The Occupational Safety and Health Administration (OSHA) has interpreted its Bloodborne Pathogens Standard, 29 C.F.R. § 1910.1030, to require employers to supplement a medical device kit containing a sharp lacking engineered protection with a commercially available version of the sharp that has engineered sharp protection.
Paragraph (d)(2)(i) of the Standard requires employers to use engineering controls to eliminate or minimize employee exposure to bloodborne pathogens. Paragraph (c)(1)(iv)(B) requires an employer’s exposure control plan to “document annually consideration and implementation of appropriate commercially available and effective safer medical devices designed to eliminate or minimize occupational exposure.”
OSHA’s Interpretation Regarding Medical Kits
With respect to medical device kits, OSHA has interpreted these requirements to mean that employers must (1) examine the contents of commercially sold medical kits they use that contain sharps; (2) determine whether each unprotected sharp contained within the kits can be replaced by commercially available devices with engineered sharp protection (i.e., a protected sharp); (3) supplement each kit with a protected sharp by, for example, taping the protected sharp to the outside of the kit; and (4) require their employees, including staff physicians, and physicians with hospital privileges to use the protected sharps when they open the kits.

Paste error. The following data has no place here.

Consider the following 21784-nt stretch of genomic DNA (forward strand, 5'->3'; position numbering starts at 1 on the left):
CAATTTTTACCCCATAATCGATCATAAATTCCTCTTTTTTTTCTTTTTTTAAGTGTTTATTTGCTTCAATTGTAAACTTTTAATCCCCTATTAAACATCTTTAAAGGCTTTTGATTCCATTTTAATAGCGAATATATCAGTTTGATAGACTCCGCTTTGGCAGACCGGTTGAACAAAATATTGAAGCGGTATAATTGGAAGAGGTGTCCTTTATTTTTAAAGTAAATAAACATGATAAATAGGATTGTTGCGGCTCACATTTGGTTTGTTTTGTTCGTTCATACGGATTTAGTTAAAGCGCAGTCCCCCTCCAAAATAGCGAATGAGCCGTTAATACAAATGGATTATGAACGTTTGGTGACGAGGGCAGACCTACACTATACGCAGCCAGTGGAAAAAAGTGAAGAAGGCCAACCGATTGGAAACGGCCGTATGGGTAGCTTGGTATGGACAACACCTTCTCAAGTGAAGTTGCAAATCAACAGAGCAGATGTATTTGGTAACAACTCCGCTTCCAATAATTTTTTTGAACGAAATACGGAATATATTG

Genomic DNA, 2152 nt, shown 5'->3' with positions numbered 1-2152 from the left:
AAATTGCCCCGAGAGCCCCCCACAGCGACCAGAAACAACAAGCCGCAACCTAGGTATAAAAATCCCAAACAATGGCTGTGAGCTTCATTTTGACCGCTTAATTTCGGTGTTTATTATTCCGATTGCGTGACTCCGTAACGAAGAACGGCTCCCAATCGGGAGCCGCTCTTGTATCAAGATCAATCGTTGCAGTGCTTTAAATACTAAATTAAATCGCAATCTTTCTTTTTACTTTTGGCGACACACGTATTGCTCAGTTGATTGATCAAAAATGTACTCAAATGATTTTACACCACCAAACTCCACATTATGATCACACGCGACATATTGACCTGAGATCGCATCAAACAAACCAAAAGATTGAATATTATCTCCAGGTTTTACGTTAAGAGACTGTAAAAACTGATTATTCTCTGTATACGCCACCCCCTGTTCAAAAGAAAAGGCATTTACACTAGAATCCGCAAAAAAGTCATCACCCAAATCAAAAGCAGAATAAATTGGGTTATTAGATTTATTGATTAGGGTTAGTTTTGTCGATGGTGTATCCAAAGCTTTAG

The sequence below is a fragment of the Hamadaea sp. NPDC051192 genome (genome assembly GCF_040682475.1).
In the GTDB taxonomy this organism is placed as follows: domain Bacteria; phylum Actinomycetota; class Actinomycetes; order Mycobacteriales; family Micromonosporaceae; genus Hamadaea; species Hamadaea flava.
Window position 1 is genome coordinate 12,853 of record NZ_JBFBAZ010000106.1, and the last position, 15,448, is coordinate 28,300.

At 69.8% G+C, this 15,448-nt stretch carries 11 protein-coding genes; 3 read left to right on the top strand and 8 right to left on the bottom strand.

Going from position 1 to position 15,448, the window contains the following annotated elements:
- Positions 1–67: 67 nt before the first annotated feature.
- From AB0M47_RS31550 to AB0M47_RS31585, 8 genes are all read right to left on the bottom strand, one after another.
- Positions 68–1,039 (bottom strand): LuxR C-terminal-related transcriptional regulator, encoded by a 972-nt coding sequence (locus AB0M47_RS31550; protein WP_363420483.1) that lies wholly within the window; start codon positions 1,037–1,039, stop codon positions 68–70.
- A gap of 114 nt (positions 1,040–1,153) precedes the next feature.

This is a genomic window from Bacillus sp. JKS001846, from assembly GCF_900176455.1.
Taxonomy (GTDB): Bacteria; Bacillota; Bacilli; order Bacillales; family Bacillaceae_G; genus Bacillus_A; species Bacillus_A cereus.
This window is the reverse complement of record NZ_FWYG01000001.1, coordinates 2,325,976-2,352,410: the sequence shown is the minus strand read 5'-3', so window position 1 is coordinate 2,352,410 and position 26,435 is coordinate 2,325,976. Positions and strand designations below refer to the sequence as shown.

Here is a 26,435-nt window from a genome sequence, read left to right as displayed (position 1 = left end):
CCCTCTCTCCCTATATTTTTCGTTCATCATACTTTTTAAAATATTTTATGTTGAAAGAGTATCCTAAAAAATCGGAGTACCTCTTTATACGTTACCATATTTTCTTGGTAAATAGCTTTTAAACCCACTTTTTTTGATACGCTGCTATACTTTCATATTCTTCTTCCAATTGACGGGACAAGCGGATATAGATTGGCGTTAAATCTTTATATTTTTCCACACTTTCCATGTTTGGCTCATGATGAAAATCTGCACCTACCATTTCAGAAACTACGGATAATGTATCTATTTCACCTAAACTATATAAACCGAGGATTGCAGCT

Under OSHA’s interpretation, it would not matter that a kit came pre-packaged with an unprotected sharp or that kits would now have to be custom ordered.
Although the interpretation letter was issued on February 20, 2003, the agency has yet to make it available on its website, and its existence does not appear to be well known within the health care industry. Nevertheless, at least two hospitals have already received citations reflecting this new reading of the Standard. The citations were issued by area offices in two different administrative regions of OSHA (Region I, covering New England, and Region II, covering New York/New Jersey/Puerto Rico), which indicates that the interpretation is well known to OSHA inspectors nationwide.
For more information, please contact your regular McDermott Will & Emery lawyer, or Arthur G. Sapper: 202.756.8246, asapper mwe.com.Click here to view the OSHA interpretation letter issued on February 20, 2003.